Laura Scheele is the Communications and Public Policy Manager for the American Nuclear Society’s Communications and Outreach Department.

Intermission blogging

The draft SEIS meeting for disposition of surplus weapons plutonium in MOX fuel started out relatively smoothly—lots (and I mean lots) of pro-nuclear folks in the room; my initial estimates would put the pro-nuclear folks from the University of Tennessee and Chattannooga State University at over half the crowd present. No zombie sightings as of yet.

Public comments beginning soon—in the meantime, Suzy Hobbs-Baker put together some excellent counter-cultural pro-nuclear signs.Pro-nuclear signs for the MOX meeting

Likewise, the Department of Energy open house preceding the meeting featured some very cool mockups of the proposed MOX fuel assemblies, including cutaways to show MOX fuel pellets within fuel assembly pins.

MOX assembly model

A mock MOX assembly

Laura Scheele of the American Nuclear Society is speaking now, presenting the official ANS position statement on disposition of surplus plutonium into MOX fuel, so that means the intermission is over…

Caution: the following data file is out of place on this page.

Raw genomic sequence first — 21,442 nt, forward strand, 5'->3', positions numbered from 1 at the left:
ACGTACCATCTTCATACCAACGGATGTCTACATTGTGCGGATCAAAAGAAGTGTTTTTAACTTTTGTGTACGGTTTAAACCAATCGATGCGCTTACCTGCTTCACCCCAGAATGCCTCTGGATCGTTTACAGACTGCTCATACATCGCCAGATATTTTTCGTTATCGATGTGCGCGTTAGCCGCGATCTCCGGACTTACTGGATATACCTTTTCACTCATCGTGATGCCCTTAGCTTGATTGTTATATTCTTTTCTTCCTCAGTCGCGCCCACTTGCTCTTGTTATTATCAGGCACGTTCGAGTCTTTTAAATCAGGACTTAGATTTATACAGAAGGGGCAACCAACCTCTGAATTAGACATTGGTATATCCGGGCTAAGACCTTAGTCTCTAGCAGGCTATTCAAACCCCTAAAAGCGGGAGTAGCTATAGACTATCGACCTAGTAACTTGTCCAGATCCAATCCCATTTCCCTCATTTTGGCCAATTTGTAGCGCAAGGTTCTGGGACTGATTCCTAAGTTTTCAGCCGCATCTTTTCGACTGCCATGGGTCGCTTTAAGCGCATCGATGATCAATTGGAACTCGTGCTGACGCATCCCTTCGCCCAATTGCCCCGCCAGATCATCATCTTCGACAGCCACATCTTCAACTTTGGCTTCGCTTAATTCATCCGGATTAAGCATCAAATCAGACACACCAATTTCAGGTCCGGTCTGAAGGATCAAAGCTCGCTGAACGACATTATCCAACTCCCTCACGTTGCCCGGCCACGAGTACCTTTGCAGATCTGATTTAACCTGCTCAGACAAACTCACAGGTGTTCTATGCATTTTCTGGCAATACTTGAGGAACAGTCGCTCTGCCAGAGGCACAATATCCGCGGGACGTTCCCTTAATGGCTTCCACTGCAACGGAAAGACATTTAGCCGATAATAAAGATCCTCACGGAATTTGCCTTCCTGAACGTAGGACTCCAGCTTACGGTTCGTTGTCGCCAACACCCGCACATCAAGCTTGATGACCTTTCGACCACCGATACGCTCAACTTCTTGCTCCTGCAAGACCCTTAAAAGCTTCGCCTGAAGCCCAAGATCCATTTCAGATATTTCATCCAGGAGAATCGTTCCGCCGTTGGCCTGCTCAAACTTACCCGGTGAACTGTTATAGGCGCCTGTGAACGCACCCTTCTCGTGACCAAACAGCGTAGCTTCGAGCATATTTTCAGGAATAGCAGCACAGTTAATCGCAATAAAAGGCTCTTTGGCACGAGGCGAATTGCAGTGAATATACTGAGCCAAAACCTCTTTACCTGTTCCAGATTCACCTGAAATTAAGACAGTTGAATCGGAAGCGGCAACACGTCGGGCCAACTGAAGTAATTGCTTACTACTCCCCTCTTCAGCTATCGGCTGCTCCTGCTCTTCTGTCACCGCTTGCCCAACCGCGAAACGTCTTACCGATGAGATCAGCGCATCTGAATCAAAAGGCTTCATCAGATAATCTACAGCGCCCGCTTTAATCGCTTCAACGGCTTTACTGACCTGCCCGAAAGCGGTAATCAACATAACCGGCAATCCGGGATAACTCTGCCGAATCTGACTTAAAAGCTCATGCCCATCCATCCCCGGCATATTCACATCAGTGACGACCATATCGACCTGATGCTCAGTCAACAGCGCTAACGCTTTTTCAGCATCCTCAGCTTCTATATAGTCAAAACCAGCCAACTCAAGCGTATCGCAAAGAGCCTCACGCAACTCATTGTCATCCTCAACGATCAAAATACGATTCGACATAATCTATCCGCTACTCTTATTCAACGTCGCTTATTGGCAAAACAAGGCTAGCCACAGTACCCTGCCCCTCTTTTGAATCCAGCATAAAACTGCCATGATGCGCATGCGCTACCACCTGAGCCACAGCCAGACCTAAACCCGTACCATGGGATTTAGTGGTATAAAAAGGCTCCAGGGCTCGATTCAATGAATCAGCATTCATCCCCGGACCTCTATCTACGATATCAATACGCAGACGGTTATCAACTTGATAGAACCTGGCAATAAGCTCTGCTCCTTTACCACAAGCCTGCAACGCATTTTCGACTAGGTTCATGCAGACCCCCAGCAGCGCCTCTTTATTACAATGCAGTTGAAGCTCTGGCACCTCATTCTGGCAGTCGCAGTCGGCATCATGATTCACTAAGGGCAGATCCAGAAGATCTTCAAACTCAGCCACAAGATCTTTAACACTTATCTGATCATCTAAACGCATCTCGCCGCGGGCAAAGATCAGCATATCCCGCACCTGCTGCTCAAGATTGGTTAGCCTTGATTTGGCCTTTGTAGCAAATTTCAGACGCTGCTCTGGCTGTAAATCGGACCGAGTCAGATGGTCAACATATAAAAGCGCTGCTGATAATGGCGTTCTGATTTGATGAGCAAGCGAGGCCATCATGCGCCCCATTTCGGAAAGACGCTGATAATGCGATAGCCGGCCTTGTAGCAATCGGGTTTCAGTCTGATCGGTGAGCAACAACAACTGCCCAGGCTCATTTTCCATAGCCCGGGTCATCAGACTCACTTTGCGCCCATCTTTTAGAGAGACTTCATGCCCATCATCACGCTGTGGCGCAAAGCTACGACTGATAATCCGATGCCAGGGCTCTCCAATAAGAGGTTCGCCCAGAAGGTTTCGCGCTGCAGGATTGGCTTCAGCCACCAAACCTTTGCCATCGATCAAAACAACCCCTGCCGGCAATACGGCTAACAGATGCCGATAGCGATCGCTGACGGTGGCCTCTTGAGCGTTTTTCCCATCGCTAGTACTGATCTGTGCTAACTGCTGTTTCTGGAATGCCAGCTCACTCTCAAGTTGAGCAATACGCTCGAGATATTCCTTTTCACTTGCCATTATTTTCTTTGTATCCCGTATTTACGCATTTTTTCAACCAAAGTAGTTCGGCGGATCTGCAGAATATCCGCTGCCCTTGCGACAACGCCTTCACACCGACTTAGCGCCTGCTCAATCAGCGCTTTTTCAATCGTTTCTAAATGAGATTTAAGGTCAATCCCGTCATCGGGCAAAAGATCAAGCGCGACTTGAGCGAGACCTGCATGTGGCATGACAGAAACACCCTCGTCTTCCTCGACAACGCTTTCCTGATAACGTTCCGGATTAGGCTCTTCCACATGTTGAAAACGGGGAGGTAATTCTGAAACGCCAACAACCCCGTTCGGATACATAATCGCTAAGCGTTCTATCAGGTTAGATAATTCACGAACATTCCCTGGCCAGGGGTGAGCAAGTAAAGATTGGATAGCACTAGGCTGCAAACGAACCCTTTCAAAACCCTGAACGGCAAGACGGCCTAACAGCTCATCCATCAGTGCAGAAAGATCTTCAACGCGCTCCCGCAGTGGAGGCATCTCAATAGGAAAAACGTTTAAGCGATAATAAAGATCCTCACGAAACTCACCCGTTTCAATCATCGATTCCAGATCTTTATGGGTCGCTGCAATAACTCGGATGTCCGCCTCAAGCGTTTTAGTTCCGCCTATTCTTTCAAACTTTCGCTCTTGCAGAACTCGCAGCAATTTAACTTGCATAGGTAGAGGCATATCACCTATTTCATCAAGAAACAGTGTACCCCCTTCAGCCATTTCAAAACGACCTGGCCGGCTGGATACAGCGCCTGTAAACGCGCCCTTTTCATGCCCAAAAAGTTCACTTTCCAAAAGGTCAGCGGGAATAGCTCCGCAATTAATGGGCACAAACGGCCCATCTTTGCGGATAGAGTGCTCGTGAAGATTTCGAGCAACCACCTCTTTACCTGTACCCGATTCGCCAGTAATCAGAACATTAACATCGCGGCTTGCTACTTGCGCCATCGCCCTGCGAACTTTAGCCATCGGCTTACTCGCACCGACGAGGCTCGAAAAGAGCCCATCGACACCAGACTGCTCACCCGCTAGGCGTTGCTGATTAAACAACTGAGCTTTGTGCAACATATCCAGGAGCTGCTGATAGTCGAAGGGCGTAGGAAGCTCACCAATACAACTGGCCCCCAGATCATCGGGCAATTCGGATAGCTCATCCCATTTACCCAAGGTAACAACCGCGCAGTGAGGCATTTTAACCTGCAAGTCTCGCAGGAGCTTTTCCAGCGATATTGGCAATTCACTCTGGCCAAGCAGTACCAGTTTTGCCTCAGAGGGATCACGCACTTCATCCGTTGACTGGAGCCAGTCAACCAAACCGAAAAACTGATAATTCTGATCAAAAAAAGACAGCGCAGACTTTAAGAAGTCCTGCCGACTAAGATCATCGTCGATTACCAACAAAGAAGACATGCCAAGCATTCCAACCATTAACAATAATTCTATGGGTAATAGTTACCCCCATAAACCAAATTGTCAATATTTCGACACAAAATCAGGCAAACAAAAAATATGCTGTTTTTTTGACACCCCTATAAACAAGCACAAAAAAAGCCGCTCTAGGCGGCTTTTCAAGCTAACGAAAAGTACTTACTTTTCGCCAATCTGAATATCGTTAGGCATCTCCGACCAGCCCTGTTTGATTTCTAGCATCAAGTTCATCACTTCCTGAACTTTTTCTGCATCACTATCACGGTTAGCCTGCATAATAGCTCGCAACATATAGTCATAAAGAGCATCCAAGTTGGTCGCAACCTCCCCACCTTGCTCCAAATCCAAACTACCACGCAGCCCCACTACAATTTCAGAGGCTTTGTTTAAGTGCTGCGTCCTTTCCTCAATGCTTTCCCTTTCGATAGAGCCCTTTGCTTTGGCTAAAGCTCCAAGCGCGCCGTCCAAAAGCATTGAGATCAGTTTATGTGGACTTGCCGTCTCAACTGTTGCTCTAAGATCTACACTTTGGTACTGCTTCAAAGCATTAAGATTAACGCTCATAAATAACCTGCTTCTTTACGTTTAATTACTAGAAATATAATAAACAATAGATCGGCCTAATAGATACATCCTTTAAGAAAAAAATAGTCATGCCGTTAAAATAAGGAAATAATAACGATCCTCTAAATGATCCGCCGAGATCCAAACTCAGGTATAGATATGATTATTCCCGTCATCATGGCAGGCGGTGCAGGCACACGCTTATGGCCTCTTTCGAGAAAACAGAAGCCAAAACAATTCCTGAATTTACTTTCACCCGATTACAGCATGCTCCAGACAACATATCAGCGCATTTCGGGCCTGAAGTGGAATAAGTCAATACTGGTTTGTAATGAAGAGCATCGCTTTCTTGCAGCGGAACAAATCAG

Great turnout at #MOXChat

A quick shot of the ANS member room before the open house kicked off – students in the royal blue t-shirts are with the Chattanooga State ANS Student Section.


Live from Chatanooga – Introductions

Hi folks, Steve Skutnik here—you may know me from The Neutron Economy blog. I’m also currently an assistant professor of nuclear engineering at the University of Tennessee. I’ll be here with Suzy Hobbs-Baker (of PopAtomic Studios) and Laura Scheele live-blogging the public hearing on the use of surplus weapons plutonium in MOX fuel. I’ve also got a healthy contingent of eager students from the University of Tennessee here as well, eager to speak up for the nonproliferation benefits of disposing of surplus plutonium in MOX fuel.

UTK ANS students

Our eager (and photogenic!) contingent of nuclear engineering students from UTK